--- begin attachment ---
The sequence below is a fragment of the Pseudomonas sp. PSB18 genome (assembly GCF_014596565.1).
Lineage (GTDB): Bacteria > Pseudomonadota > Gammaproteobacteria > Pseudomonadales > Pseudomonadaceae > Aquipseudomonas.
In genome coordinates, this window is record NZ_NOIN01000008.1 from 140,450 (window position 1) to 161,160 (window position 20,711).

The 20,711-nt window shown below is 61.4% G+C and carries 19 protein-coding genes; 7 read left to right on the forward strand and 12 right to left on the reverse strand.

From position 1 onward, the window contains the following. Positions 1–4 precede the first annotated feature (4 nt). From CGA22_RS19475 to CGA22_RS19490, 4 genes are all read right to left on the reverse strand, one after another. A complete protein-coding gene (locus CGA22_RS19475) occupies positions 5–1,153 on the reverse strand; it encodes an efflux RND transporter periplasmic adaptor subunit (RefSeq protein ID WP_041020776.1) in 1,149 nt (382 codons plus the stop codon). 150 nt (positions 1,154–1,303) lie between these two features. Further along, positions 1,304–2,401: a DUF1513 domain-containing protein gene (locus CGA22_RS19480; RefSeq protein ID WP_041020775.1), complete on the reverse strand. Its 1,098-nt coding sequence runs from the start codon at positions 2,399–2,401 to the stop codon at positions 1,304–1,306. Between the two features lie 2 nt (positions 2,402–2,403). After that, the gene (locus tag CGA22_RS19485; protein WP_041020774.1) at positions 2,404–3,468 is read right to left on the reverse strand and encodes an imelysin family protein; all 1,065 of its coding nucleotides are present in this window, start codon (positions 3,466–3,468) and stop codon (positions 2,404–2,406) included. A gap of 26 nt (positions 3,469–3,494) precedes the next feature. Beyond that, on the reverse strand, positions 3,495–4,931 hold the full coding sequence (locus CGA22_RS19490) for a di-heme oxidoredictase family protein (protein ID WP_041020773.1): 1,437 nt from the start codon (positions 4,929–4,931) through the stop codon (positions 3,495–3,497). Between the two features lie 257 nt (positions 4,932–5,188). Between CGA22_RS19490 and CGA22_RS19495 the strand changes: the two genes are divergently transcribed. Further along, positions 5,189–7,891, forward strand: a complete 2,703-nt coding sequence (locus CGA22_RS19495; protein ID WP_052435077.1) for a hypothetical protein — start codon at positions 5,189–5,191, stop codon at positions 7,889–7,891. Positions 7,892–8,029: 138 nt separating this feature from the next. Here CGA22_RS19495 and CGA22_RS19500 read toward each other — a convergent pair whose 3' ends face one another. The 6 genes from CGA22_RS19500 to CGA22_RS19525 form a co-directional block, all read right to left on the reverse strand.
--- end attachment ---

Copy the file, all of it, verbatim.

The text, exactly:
The sequence below is a fragment of the Pseudomonas sp. PSB18 genome (assembly GCF_014596565.1).
Lineage (GTDB): Bacteria > Pseudomonadota > Gammaproteobacteria > Pseudomonadales > Pseudomonadaceae > Aquipseudomonas.
In genome coordinates, this window is record NZ_NOIN01000008.1 from 140,450 (window position 1) to 161,160 (window position 20,711).

The 20,711-nt window shown below is 61.4% G+C and carries 19 protein-coding genes; 7 read left to right on the forward strand and 12 right to left on the reverse strand.

From position 1 onward, the window contains the following. Positions 1–4 precede the first annotated feature (4 nt). From CGA22_RS19475 to CGA22_RS19490, 4 genes are all read right to left on the reverse strand, one after another. A complete protein-coding gene (locus CGA22_RS19475) occupies positions 5–1,153 on the reverse strand; it encodes an efflux RND transporter periplasmic adaptor subunit (RefSeq protein ID WP_041020776.1) in 1,149 nt (382 codons plus the stop codon). 150 nt (positions 1,154–1,303) lie between these two features. Further along, positions 1,304–2,401: a DUF1513 domain-containing protein gene (locus CGA22_RS19480; RefSeq protein ID WP_041020775.1), complete on the reverse strand. Its 1,098-nt coding sequence runs from the start codon at positions 2,399–2,401 to the stop codon at positions 1,304–1,306. Between the two features lie 2 nt (positions 2,402–2,403). After that, the gene (locus tag CGA22_RS19485; protein WP_041020774.1) at positions 2,404–3,468 is read right to left on the reverse strand and encodes an imelysin family protein; all 1,065 of its coding nucleotides are present in this window, start codon (positions 3,466–3,468) and stop codon (positions 2,404–2,406) included. A gap of 26 nt (positions 3,469–3,494) precedes the next feature. Beyond that, on the reverse strand, positions 3,495–4,931 hold the full coding sequence (locus CGA22_RS19490) for a di-heme oxidoredictase family protein (protein ID WP_041020773.1): 1,437 nt from the start codon (positions 4,929–4,931) through the stop codon (positions 3,495–3,497). Between the two features lie 257 nt (positions 4,932–5,188). Between CGA22_RS19490 and CGA22_RS19495 the strand changes: the two genes are divergently transcribed. Further along, positions 5,189–7,891, forward strand: a complete 2,703-nt coding sequence (locus CGA22_RS19495; protein ID WP_052435077.1) for a hypothetical protein — start codon at positions 5,189–5,191, stop codon at positions 7,889–7,891. Positions 7,892–8,029: 138 nt separating this feature from the next. Here CGA22_RS19495 and CGA22_RS19500 read toward each other — a convergent pair whose 3' ends face one another. The 6 genes from CGA22_RS19500 to CGA22_RS19525 form a co-directional block, all read right to left on the reverse strand.